The Odd Couple: Lemon and Matthau
Trylon Cinema

While Jack Lemon and Walter Matthau are individually ranked among the finest actors of their generation, their co-starring efforts consistently elevated their performances, as their onscreen antics reflected a close offscreen friendship. This month, Trylon Cinema will allow audiences to sample the talents of these performers, both in solo roles and sharing the screen. The 10-film series offers three Lemon comedies—Some Like It Hot (1959), Irma La Douce (1963), and The Great Race (1965)—and four Matthau classics—Hopscotch (1980), The Taking of Pelham One Two Three (1974), Charley Varrick (1973), and A New Leaf (1971). The series hits its greatest heights with three co-starring features: The Odd Couple (1968), Neil Simon’s comedy of mismatched roommates wherein the duo’s contrasting public personas accentuate the humor; The Front Page (1974), a satire of press sensationalism and journalistic opportunism; and The Fortune Cookie (1966), the tale of an unscrupulous lawyer who convinces his brother-in-law to exaggerate an injury for a big payout. Fridays through Tuesdays. Showtimes vary; check www.trylon.org for more details. $8. 3258 Minnehaha Ave. S., Minneapolis; 612-424-5468. Through May 29 —Brad Richason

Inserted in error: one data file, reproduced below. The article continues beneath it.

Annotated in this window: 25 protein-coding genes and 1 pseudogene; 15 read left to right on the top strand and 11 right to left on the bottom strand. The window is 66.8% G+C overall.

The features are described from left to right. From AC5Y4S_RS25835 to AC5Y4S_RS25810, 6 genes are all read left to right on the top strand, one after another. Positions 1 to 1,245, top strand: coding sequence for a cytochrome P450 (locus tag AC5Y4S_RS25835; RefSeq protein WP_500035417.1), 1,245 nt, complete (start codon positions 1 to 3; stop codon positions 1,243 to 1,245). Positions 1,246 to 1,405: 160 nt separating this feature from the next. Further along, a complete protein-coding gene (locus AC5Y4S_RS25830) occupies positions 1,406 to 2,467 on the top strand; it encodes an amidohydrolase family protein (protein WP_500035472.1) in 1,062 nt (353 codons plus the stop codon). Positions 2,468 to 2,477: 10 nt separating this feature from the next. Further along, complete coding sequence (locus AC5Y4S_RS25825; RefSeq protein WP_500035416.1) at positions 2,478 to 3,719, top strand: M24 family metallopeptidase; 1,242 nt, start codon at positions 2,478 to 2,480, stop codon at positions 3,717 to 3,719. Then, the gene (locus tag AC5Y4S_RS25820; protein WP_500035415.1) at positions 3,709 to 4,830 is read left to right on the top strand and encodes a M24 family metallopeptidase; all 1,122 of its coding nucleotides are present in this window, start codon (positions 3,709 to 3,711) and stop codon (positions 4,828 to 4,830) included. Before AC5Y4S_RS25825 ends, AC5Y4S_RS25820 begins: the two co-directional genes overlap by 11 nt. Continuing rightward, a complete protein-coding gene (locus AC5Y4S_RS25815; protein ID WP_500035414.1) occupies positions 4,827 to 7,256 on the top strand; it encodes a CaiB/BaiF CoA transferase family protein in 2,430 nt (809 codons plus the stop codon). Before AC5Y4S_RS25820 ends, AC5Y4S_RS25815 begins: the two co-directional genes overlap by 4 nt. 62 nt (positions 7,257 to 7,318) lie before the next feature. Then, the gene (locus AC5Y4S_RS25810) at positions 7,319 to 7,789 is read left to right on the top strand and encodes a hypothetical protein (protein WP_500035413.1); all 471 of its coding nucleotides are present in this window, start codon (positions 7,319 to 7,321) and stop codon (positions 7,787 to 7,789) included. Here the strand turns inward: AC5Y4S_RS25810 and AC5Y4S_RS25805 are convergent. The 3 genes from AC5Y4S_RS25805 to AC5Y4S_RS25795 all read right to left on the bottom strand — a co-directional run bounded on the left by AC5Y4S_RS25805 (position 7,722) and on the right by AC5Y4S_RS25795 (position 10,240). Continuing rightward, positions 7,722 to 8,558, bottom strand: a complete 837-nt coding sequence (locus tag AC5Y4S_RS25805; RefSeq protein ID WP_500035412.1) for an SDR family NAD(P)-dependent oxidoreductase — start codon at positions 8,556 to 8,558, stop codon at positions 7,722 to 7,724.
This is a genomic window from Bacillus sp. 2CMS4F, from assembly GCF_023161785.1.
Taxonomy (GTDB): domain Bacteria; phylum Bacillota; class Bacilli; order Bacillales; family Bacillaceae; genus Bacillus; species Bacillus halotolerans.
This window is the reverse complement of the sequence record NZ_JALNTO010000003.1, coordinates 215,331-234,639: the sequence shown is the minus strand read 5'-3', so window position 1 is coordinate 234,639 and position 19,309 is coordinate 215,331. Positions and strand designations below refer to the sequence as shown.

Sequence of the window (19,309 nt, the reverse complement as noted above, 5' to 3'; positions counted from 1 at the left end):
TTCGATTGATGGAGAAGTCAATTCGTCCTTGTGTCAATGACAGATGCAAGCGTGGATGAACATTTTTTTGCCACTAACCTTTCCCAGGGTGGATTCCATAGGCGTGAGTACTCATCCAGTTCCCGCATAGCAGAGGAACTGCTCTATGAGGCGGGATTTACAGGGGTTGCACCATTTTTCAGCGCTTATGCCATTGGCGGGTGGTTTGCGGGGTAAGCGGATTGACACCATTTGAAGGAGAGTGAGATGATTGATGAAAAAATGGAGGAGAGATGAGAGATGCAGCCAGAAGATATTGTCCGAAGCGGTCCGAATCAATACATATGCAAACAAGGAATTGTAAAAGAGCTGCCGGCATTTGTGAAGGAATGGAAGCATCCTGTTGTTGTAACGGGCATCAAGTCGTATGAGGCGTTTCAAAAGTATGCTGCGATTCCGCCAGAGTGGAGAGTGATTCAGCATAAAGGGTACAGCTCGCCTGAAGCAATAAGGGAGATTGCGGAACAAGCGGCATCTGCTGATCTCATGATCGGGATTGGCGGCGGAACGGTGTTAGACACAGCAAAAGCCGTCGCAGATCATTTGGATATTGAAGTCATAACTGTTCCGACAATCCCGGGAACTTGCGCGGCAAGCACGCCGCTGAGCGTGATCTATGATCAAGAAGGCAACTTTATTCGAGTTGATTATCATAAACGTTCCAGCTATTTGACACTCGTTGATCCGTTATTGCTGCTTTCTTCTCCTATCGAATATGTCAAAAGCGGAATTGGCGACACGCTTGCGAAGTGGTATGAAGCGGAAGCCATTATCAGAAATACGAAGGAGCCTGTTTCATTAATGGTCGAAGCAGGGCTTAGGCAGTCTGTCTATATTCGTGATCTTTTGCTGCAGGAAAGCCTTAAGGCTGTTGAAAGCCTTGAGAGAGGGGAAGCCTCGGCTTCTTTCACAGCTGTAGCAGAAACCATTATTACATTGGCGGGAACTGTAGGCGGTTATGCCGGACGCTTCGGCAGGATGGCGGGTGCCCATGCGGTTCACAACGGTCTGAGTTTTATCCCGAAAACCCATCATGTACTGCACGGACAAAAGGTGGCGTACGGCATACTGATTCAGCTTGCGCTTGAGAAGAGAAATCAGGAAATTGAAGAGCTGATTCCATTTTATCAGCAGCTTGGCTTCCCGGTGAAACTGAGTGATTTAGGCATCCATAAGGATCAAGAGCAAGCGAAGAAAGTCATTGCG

Image courtesy Rhythmic Circus

Image courtesy Rhythmic Circus

Rhythmic Circus: Feet Don’t Fail Me Now!
O’Shaughnessy Auditorium